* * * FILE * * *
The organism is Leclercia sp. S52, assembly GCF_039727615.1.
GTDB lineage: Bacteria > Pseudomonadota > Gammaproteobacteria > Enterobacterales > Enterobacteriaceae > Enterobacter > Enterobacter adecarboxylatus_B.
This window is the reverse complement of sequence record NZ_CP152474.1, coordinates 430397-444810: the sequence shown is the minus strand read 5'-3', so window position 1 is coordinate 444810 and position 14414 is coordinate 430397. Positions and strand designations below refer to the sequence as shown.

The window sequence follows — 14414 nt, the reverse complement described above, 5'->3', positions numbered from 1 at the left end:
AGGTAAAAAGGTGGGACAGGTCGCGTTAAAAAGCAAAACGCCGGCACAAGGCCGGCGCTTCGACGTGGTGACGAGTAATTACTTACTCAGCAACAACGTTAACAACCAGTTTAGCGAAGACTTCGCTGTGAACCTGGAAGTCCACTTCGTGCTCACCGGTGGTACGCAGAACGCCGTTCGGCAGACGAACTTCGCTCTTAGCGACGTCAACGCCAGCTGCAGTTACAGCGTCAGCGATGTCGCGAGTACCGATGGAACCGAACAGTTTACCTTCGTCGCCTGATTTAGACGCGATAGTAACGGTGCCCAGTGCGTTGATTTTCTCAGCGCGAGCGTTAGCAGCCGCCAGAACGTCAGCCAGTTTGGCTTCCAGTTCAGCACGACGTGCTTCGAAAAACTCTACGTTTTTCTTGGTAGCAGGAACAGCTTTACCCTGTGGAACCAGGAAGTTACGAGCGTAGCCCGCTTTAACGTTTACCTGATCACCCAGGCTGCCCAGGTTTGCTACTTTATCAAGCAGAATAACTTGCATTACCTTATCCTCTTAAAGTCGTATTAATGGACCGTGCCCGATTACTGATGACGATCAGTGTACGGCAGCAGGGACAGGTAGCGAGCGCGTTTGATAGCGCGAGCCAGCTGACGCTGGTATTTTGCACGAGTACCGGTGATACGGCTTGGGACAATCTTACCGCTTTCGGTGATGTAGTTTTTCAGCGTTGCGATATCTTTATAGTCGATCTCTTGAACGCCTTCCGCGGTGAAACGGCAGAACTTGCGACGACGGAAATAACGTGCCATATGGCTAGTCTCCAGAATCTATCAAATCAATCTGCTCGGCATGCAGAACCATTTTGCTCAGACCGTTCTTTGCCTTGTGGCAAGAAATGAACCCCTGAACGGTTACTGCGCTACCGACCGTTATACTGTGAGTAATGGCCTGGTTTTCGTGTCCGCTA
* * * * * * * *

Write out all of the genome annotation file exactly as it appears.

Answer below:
The organism is Leclercia sp. S52, assembly GCF_039727615.1.
GTDB lineage: Bacteria > Pseudomonadota > Gammaproteobacteria > Enterobacterales > Enterobacteriaceae > Enterobacter > Enterobacter adecarboxylatus_B.
This window is the reverse complement of sequence record NZ_CP152474.1, coordinates 430397-444810: the sequence shown is the minus strand read 5'-3', so window position 1 is coordinate 444810 and position 14414 is coordinate 430397. Positions and strand designations below refer to the sequence as shown.

The window sequence follows — 14414 nt, the reverse complement described above, 5'->3', positions numbered from 1 at the left end:
AGGTAAAAAGGTGGGACAGGTCGCGTTAAAAAGCAAAACGCCGGCACAAGGCCGGCGCTTCGACGTGGTGACGAGTAATTACTTACTCAGCAACAACGTTAACAACCAGTTTAGCGAAGACTTCGCTGTGAACCTGGAAGTCCACTTCGTGCTCACCGGTGGTACGCAGAACGCCGTTCGGCAGACGAACTTCGCTCTTAGCGACGTCAACGCCAGCTGCAGTTACAGCGTCAGCGATGTCGCGAGTACCGATGGAACCGAACAGTTTACCTTCGTCGCCTGATTTAGACGCGATAGTAACGGTGCCCAGTGCGTTGATTTTCTCAGCGCGAGCGTTAGCAGCCGCCAGAACGTCAGCCAGTTTGGCTTCCAGTTCAGCACGACGTGCTTCGAAAAACTCTACGTTTTTCTTGGTAGCAGGAACAGCTTTACCCTGTGGAACCAGGAAGTTACGAGCGTAGCCCGCTTTAACGTTTACCTGATCACCCAGGCTGCCCAGGTTTGCTACTTTATCAAGCAGAATAACTTGCATTACCTTATCCTCTTAAAGTCGTATTAATGGACCGTGCCCGATTACTGATGACGATCAGTGTACGGCAGCAGGGACAGGTAGCGAGCGCGTTTGATAGCGCGAGCCAGCTGACGCTGGTATTTTGCACGAGTACCGGTGATACGGCTTGGGACAATCTTACCGCTTTCGGTGATGTAGTTTTTCAGCGTTGCGATATCTTTATAGTCGATCTCTTGAACGCCTTCCGCGGTGAAACGGCAGAACTTGCGACGACGGAAATAACGTGCCATATGGCTAGTCTCCAGAATCTATCAAATCAATCTGCTCGGCATGCAGAACCATTTTGCTCAGACCGTTCTTTGCCTTGTGGCAAGAAATGAACCCCTGAACGGTTACTGCGCTACCGACCGTTATACTGTGAGTAATGGCCTGGTTTTCGTGTCCGCTA